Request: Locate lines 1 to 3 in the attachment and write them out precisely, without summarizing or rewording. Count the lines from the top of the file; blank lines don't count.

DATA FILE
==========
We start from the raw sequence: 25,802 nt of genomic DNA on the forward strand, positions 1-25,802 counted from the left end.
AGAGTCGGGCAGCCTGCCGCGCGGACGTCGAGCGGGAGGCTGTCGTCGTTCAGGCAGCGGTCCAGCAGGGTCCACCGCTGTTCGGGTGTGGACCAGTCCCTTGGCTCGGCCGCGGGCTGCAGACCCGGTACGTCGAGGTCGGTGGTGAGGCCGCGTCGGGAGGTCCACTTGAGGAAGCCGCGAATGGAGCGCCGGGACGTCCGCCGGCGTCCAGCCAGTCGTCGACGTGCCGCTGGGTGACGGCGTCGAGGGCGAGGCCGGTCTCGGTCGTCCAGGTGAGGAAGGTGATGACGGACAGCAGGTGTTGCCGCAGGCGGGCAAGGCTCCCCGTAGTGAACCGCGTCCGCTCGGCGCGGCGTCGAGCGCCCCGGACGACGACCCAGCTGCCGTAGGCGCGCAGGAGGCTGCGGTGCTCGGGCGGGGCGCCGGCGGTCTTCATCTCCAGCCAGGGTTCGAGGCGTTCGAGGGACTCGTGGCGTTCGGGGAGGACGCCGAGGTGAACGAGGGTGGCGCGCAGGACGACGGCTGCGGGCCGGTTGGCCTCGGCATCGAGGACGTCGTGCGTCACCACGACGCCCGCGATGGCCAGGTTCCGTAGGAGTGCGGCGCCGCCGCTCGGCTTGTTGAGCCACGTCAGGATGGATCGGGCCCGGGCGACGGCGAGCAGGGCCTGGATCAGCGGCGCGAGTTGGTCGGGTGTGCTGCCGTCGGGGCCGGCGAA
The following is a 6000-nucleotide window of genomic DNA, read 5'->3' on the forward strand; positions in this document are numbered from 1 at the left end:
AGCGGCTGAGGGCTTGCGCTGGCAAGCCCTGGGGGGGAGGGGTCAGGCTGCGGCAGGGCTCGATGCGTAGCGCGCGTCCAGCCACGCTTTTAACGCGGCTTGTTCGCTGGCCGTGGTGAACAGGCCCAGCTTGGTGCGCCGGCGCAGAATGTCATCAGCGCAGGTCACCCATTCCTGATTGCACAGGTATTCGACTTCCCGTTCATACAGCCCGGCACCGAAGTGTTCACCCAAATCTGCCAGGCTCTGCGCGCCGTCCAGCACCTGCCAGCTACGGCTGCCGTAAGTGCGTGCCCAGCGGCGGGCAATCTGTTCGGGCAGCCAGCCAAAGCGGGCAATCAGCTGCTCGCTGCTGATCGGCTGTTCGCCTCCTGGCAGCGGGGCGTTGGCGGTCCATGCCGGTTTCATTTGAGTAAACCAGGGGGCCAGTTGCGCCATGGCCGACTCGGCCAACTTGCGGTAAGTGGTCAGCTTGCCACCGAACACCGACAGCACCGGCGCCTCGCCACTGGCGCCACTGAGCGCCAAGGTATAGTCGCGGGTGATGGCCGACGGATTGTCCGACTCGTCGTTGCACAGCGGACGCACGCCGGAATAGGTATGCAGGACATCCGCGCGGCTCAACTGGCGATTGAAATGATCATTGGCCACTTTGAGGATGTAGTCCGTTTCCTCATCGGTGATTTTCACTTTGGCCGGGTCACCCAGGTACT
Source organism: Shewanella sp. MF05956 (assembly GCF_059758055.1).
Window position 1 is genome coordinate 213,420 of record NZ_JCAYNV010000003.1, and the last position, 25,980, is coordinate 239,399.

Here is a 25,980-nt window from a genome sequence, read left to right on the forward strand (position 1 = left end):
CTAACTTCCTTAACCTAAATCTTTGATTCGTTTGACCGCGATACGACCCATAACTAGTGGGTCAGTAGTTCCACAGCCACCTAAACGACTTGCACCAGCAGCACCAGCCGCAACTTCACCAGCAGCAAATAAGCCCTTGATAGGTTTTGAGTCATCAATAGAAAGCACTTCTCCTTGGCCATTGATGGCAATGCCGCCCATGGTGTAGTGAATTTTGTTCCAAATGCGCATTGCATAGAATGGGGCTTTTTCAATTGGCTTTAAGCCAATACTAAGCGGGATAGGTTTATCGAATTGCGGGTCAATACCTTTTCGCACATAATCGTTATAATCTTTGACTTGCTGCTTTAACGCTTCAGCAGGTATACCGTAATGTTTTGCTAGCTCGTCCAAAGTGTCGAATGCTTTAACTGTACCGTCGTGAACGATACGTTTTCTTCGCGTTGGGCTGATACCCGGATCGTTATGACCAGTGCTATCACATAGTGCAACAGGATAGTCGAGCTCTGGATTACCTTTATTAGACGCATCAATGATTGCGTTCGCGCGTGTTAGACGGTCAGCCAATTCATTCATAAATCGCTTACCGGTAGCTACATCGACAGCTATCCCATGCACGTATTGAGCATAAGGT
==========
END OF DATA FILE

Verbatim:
We start from the raw sequence: 25,802 nt of genomic DNA on the forward strand, positions 1-25,802 counted from the left end.
AGAGTCGGGCAGCCTGCCGCGCGGACGTCGAGCGGGAGGCTGTCGTCGTTCAGGCAGCGGTCCAGCAGGGTCCACCGCTGTTCGGGTGTGGACCAGTCCCTTGGCTCGGCCGCGGGCTGCAGACCCGGTACGTCGAGGTCGGTGGTGAGGCCGCGTCGGGAGGTCCACTTGAGGAAGCCGCGAATGGAGCGCCGGGACGTCCGCCGGCGTCCAGCCAGTCGTCGACGTGCCGCTGGGTGACGGCGTCGAGGGCGAGGCCGGTCTCGGTCGTCCAGGTGAGGAAGGTGATGACGGACAGCAGGTGTTGCCGCAGGCGGGCAAGGCTCCCCGTAGTGAACCGCGTCCGCTCGGCGCGGCGTCGAGCGCCCCGGACGACGACCCAGCTGCCGTAGGCGCGCAGGAGGCTGCGGTGCTCGGGCGGGGCGCCGGCGGTCTTCATCTCCAGCCAGGGTTCGAGGCGTTCGAGGGACTCGTGGCGTTCGGGGAGGACGCCGAGGTGAACGAGGGTGGCGCGCAGGACGACGGCTGCGGGCCGGTTGGCCTCGGCATCGAGGACGTCGTGCGTCACCACGACGCCCGCGATGGCCAGGTTCCGTAGGAGTGCGGCGCCGCCGCTCGGCTTGTTGAGCCACGTCAGGATGGATCGGGCCCGGGCGACGGCGAGCAGGGCCTGGATCAGCGGCGCGAGTTGGTCGGGTGTGCTGCCGTCGGGGCCGGCGAA
The following is a 6000-nucleotide window of genomic DNA, read 5'->3' on the forward strand; positions in this document are numbered from 1 at the left end: